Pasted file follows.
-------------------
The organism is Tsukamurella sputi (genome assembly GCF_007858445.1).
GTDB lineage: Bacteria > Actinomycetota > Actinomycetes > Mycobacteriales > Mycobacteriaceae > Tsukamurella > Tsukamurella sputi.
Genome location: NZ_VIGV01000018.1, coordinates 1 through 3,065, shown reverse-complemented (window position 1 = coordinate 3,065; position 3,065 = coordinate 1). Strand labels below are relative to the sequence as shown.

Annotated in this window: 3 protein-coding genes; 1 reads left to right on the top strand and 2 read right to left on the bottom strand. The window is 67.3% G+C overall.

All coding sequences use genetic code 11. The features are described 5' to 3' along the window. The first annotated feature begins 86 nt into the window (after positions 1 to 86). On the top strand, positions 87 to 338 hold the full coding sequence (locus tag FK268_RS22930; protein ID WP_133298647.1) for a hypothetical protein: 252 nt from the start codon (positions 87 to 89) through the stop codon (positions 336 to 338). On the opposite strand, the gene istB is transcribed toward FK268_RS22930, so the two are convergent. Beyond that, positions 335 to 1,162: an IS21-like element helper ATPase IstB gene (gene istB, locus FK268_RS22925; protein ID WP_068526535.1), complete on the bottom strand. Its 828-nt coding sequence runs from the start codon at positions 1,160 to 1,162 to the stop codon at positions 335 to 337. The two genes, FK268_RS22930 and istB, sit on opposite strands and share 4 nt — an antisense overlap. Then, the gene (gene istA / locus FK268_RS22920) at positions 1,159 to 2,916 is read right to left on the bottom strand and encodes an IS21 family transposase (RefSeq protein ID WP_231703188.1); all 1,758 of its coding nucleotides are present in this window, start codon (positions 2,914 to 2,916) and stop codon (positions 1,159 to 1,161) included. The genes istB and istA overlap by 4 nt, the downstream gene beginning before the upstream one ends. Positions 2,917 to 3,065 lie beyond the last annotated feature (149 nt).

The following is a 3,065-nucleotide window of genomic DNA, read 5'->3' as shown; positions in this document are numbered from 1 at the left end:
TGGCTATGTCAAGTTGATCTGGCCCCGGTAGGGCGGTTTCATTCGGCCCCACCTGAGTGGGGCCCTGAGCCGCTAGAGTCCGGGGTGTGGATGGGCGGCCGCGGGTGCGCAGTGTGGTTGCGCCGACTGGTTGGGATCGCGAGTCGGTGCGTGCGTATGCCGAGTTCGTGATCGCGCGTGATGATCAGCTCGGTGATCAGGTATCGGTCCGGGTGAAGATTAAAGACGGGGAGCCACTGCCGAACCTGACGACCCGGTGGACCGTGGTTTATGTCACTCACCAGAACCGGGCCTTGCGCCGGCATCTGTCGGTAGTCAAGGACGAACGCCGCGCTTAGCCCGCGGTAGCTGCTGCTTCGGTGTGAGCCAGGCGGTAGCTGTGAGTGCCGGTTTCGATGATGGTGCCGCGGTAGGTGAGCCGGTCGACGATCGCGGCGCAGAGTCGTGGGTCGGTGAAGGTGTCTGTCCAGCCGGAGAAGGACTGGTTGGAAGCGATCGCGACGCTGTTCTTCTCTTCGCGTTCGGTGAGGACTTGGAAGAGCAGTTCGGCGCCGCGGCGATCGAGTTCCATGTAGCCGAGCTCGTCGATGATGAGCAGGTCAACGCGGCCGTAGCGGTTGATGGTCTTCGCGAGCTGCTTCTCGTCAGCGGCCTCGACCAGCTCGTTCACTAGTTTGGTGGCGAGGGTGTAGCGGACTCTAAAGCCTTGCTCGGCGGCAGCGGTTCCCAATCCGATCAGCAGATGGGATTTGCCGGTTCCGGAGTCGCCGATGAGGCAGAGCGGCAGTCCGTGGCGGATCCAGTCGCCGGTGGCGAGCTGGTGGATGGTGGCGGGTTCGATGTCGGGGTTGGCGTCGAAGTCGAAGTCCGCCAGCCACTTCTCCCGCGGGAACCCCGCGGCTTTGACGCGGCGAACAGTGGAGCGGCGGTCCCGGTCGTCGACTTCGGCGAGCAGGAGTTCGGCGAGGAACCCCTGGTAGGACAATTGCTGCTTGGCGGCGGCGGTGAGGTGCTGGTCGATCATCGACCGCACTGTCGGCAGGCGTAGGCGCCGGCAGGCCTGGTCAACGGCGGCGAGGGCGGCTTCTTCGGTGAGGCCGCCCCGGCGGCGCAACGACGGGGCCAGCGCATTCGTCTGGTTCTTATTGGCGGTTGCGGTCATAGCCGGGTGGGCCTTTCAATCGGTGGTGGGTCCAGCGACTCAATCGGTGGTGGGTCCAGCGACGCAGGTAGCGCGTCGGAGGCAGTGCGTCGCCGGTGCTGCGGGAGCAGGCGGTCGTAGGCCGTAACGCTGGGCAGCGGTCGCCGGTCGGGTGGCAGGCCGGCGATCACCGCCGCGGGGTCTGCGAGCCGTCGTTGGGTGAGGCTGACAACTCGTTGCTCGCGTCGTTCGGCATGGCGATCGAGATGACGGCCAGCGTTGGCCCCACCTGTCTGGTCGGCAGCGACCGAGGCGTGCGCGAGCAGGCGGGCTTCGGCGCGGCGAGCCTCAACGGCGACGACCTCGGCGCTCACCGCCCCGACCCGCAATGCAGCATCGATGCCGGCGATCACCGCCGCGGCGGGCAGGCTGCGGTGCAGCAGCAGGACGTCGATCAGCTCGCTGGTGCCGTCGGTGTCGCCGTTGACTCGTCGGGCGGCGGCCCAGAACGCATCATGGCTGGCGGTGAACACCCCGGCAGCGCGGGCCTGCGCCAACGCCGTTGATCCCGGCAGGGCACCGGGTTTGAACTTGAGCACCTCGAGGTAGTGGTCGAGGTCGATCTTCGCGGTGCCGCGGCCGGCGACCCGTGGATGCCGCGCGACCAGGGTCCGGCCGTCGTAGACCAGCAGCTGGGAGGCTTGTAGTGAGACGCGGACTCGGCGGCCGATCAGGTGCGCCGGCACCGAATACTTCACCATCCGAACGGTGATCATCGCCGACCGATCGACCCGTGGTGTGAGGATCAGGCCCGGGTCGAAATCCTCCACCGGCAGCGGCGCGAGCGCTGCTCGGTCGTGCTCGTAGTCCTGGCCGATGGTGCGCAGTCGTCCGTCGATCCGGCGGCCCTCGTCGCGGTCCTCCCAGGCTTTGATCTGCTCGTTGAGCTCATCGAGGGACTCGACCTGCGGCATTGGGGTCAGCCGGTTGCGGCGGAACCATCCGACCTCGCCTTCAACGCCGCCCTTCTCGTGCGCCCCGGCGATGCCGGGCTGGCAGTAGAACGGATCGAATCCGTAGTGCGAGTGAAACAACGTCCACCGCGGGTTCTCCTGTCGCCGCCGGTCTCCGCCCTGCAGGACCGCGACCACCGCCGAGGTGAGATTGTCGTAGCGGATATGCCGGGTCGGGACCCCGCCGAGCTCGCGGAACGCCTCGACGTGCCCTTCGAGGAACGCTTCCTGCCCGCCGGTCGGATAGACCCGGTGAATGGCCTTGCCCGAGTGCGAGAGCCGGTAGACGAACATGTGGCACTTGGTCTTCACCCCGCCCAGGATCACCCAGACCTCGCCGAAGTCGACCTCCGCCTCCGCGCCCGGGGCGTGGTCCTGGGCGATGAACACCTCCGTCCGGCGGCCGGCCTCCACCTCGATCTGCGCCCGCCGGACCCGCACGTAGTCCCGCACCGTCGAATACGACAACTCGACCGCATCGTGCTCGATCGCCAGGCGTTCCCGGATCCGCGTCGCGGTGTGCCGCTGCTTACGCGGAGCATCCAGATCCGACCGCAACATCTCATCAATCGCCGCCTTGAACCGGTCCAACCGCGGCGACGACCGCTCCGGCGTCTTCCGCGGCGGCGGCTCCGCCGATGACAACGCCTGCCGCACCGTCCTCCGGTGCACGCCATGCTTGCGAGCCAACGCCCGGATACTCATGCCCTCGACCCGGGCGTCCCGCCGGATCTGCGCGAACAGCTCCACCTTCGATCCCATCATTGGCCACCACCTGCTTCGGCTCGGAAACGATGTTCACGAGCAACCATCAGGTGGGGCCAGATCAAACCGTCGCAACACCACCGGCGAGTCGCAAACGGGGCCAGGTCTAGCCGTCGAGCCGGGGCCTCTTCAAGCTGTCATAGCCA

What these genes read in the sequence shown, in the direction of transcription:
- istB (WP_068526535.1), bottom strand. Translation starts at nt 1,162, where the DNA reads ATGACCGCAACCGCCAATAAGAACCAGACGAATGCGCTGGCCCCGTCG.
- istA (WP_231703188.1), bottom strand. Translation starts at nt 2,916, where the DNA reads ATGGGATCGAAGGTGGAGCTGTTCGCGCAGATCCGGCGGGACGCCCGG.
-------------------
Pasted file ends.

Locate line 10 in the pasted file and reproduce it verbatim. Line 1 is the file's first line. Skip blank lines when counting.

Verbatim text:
- istA (WP_231703188.1), bottom strand. Translation starts at nt 2,916, where the DNA reads ATGGGATCGAAGGTGGAGCTGTTCGCGCAGATCCGGCGGGACGCCCGG.